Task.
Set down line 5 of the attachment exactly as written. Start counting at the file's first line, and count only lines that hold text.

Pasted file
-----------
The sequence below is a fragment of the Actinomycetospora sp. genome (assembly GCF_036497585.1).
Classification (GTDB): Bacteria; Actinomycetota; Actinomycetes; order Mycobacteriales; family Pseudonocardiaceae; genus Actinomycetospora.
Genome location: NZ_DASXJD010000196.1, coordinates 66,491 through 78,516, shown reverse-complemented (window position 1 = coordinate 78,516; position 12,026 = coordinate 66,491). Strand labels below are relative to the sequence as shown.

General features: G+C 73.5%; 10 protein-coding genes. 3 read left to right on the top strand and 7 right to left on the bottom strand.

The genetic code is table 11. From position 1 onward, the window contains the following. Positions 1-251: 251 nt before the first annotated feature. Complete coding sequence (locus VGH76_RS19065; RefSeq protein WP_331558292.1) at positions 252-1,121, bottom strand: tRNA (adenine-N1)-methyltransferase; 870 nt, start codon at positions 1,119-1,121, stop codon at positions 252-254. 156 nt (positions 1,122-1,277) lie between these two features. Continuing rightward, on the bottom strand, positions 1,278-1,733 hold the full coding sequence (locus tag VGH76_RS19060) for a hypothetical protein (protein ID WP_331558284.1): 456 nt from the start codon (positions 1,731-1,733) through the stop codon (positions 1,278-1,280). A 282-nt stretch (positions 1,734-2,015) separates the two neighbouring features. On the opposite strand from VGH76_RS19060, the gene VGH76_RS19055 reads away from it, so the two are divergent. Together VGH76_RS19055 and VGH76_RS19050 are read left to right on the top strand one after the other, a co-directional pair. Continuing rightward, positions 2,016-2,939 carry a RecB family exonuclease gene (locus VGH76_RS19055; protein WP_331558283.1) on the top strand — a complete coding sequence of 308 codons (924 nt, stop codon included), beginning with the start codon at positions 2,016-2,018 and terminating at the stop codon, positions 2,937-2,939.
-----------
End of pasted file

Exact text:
The genetic code is table 11. From position 1 onward, the window contains the following. Positions 1-251: 251 nt before the first annotated feature. Complete coding sequence (locus VGH76_RS19065; RefSeq protein WP_331558292.1) at positions 252-1,121, bottom strand: tRNA (adenine-N1)-methyltransferase; 870 nt, start codon at positions 1,119-1,121, stop codon at positions 252-254. 156 nt (positions 1,122-1,277) lie between these two features. Continuing rightward, on the bottom strand, positions 1,278-1,733 hold the full coding sequence (locus tag VGH76_RS19060) for a hypothetical protein (protein ID WP_331558284.1): 456 nt from the start codon (positions 1,731-1,733) through the stop codon (positions 1,278-1,280). A 282-nt stretch (positions 1,734-2,015) separates the two neighbouring features. On the opposite strand from VGH76_RS19060, the gene VGH76_RS19055 reads away from it, so the two are divergent. Together VGH76_RS19055 and VGH76_RS19050 are read left to right on the top strand one after the other, a co-directional pair. Continuing rightward, positions 2,016-2,939 carry a RecB family exonuclease gene (locus VGH76_RS19055; protein WP_331558283.1) on the top strand — a complete coding sequence of 308 codons (924 nt, stop codon included), beginning with the start codon at positions 2,016-2,018 and terminating at the stop codon, positions 2,937-2,939.